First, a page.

‘Heads will roll’ if Ferrari disappoint in 2022

Jamie Woodhouse
Ferrari mechanics block the view of their car. Spain, February 2020.

Ferrari mechanics in the garage block the view of their car. Spain, February 2020.

Formula 1 designer and pundit Gary Anderson expects Ferrari to return to their old ways of letting people go if they fail to deliver in 2022.

Ferrari found themselves dropping from contending for victories in 2019 to just trying to score points the following season, a major decline for the famous Maranello outfit.

In days gone by, that would probably have been enough for key staff members to lose their jobs, but Ferrari kept faith in their current crew for 2021, a decision which was rewarded as the Scuderia made swift progress, securing P3 in the Constructors’ Championship after a season where Charles Leclerc claimed two pole positions, along with a podium for P2 at Silverstone.

Carlos Sainz added four further podiums to Ferrari’s tally, securing P2 in Monaco, and P3 at the Hungarian, Russian and Abu Dhabi Grands Prix.

But with new regulations now in place for the 2022 season, one of the biggest regulatory shifts F1 has seen between seasons, Ferrari have their eyes set on becoming title challengers once more.

However, should that not materialise, Anderson expects some staff will find themselves out of work.

The Ferrari logo on their motorhome. Brazil November 2021
The Ferrari logo on their motorhome. Brazil November 2021

In a piece for The Race previewing the 2022 season, Anderson wrote: “Ferrari superficially seems like the most stable team of all over the last 20-odd years given its consistent identity, but that is not really the case.

“In reality, Ferrari is probably the most unstable as for many years it has had a philosophy of either succeeding or holding someone responsible for the failure and pushing them aside.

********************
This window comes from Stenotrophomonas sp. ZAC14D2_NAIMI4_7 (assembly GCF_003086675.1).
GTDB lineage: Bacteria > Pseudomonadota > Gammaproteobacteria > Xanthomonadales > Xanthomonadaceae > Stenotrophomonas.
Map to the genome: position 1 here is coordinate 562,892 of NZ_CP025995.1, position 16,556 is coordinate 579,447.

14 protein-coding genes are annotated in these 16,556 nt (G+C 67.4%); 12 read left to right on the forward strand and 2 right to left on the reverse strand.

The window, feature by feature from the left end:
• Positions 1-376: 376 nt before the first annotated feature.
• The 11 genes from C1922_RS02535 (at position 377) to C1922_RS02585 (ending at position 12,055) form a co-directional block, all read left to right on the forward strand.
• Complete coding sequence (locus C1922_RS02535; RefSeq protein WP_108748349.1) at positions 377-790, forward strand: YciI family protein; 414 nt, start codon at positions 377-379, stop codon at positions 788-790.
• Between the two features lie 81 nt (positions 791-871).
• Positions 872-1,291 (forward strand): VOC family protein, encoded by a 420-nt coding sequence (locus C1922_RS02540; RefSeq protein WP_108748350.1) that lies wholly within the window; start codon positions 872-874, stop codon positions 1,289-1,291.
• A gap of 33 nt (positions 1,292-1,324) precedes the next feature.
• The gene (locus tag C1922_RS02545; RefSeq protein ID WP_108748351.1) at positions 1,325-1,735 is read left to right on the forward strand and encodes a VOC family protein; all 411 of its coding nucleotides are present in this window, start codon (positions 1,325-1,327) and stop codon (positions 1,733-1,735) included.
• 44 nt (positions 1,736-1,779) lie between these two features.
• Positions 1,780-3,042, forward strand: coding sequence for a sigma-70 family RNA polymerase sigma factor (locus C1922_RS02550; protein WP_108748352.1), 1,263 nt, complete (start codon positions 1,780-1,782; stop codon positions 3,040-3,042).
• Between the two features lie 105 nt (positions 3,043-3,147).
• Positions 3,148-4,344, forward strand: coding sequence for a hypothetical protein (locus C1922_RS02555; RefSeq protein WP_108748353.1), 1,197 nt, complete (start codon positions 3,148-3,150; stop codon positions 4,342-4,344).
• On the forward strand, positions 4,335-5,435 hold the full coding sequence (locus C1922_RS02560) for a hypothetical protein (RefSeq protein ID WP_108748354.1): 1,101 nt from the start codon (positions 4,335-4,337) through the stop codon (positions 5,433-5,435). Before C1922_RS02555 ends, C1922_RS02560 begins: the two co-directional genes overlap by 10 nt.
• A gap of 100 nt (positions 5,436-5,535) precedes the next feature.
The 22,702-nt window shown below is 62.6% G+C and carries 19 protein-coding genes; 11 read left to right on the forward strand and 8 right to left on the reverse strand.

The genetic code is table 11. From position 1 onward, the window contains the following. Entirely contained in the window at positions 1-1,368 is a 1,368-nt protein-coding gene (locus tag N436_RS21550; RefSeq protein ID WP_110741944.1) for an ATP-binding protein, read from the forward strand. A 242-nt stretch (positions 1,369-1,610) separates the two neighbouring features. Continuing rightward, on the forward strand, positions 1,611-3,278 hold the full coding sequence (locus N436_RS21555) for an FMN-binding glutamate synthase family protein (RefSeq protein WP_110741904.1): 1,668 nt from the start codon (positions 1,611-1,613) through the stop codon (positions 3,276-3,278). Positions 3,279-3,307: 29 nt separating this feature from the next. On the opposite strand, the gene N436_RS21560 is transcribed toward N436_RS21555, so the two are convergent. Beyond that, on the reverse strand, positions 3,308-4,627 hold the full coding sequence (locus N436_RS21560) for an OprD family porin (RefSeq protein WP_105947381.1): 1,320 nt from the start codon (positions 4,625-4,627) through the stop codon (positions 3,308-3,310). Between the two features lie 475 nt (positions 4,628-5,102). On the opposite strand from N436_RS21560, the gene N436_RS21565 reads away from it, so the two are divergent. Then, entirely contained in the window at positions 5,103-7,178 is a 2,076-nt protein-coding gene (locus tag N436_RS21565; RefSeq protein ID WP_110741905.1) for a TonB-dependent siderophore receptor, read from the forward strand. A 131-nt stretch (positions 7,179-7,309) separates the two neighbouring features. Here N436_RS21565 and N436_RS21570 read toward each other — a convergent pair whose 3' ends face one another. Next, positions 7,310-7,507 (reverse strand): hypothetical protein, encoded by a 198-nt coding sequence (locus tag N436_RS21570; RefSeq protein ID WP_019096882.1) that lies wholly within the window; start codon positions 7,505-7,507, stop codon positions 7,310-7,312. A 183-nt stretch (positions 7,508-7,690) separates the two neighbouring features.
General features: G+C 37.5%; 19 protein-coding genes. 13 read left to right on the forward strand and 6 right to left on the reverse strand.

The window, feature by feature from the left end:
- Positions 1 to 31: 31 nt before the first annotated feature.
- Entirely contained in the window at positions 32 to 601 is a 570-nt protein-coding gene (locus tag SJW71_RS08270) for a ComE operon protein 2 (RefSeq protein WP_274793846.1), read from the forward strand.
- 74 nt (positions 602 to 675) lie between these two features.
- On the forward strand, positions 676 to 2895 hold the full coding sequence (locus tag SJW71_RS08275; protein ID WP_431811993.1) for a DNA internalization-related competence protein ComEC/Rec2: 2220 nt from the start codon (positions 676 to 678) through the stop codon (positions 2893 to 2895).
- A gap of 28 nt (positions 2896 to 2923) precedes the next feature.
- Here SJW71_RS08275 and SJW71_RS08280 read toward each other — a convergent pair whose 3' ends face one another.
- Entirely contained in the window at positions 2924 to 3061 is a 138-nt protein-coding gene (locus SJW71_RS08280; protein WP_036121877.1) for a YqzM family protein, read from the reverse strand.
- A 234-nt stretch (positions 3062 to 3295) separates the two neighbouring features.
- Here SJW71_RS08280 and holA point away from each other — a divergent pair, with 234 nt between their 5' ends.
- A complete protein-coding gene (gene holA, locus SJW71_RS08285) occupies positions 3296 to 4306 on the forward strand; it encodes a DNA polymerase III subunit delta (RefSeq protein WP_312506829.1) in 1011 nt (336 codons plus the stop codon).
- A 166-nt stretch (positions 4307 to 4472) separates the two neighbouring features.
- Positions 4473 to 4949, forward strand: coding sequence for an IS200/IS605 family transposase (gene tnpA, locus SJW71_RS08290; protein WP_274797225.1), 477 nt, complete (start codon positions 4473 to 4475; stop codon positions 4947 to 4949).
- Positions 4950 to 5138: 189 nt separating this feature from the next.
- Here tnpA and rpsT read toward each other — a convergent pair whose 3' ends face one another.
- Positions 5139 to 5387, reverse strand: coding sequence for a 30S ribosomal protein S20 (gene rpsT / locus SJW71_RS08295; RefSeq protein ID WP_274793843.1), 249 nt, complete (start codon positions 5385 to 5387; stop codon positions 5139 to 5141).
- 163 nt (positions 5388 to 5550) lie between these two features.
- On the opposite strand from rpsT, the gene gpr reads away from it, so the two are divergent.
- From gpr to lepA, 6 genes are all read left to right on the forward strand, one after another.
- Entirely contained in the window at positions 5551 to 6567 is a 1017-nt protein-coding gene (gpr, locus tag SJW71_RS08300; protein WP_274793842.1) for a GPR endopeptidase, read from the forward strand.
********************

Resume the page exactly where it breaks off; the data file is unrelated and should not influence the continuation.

“The new upper management at Ferrari seems to have settled this down a little now. There have not been many firings with just a few people moved sideways.

“Mattia Binotto still rules the roost and as team principal also effectively oversees the technical side as well. To do both of these is a push but the structure behind him, which has been changed several times in recent years, needs to start to count. Now is the time for Ferrari to recover that lost ground.


“After the last major rule change in 2017, I was very impressed with what Ferrari came up with. Ferrari found the solution to the shorter sidepods before anyone else, so does have the vision within the company to react to a changing situation.

“Something derailed that and it had to throw away 2020 to recover from pushing the limits too far on its rule interpretation for the hybrid power unit. It more or less recovered from that for the 2021 season but the limit on development did the team no favours.

“Ferrari needs to dig deep now because all of Italy sees these changes as a new opportunity for Ferrari to be successful. If not, it will very quickly go back to the old ways of working and we will see some heads roll.”


Positive contract update for Sainz

Mattia Binotto has revealed that he would like to talk to Carlos Sainz about a contract extension.